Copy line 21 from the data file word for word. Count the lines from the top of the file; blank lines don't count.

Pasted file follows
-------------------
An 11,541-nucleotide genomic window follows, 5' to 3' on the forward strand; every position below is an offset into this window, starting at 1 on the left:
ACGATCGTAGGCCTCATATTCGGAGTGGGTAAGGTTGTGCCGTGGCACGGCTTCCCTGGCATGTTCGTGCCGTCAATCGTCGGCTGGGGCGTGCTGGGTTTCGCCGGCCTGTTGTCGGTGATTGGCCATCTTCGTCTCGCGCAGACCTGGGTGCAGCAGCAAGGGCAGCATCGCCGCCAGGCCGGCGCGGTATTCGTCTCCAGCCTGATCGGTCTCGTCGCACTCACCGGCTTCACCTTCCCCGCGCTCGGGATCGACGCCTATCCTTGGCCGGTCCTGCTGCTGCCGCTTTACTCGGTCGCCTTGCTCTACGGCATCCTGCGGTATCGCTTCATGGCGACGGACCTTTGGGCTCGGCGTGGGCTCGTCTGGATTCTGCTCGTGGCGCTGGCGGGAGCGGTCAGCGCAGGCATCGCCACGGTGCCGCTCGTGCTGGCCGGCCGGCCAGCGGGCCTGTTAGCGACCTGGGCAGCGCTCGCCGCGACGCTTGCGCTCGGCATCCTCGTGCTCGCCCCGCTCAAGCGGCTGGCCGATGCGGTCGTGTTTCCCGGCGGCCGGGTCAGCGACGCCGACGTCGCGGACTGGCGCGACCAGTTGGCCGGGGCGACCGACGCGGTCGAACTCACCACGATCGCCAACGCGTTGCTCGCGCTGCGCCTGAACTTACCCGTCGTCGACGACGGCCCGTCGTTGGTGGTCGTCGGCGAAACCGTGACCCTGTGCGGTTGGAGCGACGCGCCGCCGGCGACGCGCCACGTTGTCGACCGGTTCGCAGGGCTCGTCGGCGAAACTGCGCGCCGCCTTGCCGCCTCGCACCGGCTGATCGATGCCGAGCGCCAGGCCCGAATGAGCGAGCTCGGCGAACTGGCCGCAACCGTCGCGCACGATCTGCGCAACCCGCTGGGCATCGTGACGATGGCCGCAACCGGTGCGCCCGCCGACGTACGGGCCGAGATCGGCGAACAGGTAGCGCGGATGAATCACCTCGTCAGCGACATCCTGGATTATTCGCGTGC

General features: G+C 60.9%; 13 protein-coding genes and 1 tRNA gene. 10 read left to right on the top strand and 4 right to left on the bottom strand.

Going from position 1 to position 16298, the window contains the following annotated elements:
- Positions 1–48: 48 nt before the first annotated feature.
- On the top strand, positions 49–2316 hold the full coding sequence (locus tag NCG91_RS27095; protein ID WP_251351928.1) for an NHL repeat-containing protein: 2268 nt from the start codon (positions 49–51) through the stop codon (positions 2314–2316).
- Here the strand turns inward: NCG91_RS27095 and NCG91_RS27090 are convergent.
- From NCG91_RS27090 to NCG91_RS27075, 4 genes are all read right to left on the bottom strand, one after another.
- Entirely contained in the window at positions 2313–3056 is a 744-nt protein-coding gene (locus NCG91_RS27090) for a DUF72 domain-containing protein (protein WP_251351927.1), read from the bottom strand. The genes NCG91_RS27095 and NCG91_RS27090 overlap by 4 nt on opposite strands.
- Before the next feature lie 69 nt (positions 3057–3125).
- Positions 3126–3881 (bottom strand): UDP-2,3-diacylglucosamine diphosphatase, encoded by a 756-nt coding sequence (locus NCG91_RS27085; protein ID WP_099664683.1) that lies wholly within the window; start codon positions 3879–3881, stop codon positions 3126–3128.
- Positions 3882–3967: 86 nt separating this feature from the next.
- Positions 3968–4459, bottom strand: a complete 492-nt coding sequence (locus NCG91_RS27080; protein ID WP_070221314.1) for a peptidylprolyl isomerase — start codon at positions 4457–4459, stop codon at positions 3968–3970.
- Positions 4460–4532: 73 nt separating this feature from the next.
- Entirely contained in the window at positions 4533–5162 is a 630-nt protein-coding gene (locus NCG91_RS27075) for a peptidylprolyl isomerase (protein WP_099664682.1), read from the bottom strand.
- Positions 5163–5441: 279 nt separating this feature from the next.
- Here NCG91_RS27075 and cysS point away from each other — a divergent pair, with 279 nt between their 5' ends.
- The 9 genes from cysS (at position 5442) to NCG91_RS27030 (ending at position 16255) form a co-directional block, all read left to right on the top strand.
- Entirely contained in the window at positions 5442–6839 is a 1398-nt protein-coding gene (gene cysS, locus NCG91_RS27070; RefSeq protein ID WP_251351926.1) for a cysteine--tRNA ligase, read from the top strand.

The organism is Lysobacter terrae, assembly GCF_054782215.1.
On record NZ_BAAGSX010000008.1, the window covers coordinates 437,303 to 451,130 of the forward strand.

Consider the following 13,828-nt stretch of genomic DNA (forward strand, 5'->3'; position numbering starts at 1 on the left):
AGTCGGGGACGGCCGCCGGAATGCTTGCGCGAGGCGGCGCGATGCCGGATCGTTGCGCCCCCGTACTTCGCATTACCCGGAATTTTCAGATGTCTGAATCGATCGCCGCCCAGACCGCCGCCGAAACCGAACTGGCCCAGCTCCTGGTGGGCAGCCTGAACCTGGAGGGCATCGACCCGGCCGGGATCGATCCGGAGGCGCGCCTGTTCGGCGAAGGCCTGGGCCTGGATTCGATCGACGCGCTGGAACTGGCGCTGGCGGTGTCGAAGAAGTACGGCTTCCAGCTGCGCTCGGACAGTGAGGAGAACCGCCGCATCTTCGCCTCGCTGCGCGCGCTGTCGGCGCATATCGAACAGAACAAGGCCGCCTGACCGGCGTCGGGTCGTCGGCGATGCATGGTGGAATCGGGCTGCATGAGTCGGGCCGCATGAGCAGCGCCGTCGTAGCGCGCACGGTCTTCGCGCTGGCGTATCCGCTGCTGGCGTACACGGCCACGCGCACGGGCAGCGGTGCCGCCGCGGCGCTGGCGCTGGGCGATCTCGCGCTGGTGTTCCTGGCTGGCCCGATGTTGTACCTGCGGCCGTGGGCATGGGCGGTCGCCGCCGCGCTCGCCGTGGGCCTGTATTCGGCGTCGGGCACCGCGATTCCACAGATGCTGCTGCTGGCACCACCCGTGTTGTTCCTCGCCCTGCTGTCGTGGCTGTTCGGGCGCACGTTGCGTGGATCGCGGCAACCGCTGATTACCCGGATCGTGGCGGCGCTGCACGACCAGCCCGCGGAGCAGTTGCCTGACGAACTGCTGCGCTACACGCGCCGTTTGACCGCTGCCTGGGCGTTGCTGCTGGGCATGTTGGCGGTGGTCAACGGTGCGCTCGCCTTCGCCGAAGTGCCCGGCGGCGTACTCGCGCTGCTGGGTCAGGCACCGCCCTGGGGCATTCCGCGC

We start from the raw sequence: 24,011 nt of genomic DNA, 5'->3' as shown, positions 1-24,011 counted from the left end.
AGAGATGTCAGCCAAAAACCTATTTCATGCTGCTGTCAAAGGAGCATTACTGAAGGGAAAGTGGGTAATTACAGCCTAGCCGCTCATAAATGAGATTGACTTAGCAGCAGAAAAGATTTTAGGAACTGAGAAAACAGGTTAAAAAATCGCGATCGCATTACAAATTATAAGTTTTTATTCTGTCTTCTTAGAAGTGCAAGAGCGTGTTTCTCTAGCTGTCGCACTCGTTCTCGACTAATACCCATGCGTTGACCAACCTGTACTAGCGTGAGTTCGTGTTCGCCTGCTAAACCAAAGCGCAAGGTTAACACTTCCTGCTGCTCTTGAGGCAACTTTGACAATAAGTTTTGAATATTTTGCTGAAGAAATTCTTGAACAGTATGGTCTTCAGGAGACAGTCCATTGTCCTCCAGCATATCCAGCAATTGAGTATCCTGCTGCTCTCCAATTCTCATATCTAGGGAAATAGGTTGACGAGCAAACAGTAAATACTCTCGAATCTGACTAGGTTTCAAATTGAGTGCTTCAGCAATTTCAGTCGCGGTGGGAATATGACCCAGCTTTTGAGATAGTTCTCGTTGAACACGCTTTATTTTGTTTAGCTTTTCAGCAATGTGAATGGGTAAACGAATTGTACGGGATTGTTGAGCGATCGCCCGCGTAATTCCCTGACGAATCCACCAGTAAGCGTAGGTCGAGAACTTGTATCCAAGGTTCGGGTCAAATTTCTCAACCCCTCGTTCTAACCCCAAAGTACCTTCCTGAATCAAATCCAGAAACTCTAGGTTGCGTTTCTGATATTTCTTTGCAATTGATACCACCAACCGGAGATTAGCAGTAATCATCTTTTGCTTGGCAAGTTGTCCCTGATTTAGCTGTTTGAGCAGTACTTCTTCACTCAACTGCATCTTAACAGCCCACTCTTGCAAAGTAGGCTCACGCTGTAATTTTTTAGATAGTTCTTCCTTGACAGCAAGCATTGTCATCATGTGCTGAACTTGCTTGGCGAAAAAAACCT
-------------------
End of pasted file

On record NZ_BAAGSX010000008.1, the window covers coordinates 437,303 to 451,130 of the forward strand.